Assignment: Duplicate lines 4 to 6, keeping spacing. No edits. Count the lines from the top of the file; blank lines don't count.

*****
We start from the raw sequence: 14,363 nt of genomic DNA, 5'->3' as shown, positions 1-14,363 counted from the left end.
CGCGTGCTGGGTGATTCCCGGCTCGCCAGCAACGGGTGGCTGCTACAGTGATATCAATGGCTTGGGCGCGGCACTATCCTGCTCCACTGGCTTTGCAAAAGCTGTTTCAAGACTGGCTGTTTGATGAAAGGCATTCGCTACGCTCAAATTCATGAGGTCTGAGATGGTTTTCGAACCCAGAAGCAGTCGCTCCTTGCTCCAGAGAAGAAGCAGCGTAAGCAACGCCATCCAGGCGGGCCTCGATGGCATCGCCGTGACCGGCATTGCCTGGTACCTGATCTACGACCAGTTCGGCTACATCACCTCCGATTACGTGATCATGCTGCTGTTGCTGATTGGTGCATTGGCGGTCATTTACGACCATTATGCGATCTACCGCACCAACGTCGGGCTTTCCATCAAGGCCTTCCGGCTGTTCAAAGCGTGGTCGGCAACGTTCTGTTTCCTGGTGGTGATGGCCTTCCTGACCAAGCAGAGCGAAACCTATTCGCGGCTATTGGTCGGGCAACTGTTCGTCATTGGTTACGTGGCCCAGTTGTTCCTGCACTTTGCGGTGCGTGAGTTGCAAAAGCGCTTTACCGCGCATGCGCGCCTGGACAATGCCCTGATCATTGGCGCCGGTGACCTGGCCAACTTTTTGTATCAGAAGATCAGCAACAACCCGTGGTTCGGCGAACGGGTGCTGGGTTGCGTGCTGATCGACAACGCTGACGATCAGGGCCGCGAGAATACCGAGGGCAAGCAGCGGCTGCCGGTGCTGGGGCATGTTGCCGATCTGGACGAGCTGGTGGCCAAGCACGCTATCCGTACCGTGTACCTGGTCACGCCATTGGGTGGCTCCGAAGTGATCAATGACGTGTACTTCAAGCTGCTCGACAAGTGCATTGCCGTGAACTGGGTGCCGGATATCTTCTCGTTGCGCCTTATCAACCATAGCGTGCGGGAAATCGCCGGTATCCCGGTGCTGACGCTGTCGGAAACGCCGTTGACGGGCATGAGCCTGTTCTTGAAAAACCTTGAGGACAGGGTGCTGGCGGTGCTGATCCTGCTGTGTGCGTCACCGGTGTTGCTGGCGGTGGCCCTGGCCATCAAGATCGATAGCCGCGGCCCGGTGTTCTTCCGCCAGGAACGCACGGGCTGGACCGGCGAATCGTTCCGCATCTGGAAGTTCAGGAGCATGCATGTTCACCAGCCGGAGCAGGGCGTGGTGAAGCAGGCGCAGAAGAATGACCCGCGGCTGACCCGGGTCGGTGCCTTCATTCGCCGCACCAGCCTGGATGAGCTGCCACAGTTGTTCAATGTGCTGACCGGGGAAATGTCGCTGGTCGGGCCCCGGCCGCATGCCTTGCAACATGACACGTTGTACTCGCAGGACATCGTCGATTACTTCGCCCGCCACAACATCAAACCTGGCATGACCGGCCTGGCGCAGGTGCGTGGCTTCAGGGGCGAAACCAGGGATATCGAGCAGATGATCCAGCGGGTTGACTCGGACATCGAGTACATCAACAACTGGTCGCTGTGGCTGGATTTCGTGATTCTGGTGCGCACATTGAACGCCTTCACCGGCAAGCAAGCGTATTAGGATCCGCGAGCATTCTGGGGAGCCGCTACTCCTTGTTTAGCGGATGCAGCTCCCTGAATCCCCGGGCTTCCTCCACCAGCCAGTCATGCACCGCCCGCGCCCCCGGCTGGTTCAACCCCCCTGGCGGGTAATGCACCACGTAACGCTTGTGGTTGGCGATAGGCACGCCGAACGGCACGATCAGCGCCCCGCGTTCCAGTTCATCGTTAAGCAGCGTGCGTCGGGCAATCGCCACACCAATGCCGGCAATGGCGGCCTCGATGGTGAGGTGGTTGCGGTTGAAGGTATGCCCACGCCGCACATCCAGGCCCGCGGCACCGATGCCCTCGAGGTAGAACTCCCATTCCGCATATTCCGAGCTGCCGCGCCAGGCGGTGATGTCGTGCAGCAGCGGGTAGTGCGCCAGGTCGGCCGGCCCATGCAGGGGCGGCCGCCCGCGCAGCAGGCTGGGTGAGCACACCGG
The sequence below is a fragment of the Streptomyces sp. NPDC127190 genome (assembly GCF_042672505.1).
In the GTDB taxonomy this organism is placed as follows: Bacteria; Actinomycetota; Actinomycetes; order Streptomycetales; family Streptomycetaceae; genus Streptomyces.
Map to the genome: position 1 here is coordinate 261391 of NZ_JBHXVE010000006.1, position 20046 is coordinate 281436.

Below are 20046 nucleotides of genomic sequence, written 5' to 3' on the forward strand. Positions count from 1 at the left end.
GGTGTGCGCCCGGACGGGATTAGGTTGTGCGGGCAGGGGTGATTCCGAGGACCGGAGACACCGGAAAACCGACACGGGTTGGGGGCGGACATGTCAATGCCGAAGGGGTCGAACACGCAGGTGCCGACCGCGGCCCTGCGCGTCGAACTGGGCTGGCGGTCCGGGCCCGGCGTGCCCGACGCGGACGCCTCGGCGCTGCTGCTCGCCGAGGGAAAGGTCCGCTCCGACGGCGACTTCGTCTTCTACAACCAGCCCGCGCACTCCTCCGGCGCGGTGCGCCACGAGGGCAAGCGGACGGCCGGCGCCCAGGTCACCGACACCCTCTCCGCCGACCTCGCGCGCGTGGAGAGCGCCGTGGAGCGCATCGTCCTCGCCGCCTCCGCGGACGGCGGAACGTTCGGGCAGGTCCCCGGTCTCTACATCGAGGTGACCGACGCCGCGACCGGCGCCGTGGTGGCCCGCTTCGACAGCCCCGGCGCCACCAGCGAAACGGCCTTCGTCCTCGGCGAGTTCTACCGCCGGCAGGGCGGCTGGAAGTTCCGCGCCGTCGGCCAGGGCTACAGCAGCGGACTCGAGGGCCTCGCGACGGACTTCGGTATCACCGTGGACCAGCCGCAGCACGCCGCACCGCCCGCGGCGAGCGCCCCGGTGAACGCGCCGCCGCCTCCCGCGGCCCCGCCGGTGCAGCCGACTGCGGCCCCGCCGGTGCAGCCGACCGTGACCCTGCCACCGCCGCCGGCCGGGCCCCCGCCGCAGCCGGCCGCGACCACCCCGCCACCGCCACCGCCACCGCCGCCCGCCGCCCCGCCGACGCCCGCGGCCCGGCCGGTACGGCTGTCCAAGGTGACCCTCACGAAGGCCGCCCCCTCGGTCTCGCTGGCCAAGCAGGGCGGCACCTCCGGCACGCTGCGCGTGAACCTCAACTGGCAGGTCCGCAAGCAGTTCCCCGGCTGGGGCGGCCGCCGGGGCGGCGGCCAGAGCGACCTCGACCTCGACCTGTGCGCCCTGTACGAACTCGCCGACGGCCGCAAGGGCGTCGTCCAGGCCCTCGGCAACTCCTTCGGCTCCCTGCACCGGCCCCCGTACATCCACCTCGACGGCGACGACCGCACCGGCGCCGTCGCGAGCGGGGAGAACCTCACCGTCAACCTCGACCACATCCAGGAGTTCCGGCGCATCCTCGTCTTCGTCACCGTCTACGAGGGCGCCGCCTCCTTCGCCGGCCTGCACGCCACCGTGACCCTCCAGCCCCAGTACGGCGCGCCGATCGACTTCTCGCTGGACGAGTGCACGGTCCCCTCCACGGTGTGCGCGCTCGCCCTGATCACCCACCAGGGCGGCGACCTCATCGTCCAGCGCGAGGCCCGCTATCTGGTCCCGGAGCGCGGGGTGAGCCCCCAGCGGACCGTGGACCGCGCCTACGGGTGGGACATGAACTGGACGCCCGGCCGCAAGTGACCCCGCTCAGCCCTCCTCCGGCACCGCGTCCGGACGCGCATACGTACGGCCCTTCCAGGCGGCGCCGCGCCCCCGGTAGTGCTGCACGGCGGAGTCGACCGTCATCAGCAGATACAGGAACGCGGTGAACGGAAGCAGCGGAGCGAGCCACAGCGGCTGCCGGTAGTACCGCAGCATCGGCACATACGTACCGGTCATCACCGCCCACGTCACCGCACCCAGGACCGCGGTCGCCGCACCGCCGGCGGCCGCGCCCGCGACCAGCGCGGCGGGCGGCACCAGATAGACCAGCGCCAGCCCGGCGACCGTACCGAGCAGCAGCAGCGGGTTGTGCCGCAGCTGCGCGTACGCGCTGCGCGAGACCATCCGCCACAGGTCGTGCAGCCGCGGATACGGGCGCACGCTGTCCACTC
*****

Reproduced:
In the GTDB taxonomy this organism is placed as follows: Bacteria; Actinomycetota; Actinomycetes; order Streptomycetales; family Streptomycetaceae; genus Streptomyces.
Map to the genome: position 1 here is coordinate 261391 of NZ_JBHXVE010000006.1, position 20046 is coordinate 281436.

Below are 20046 nucleotides of genomic sequence, written 5' to 3' on the forward strand. Positions count from 1 at the left end.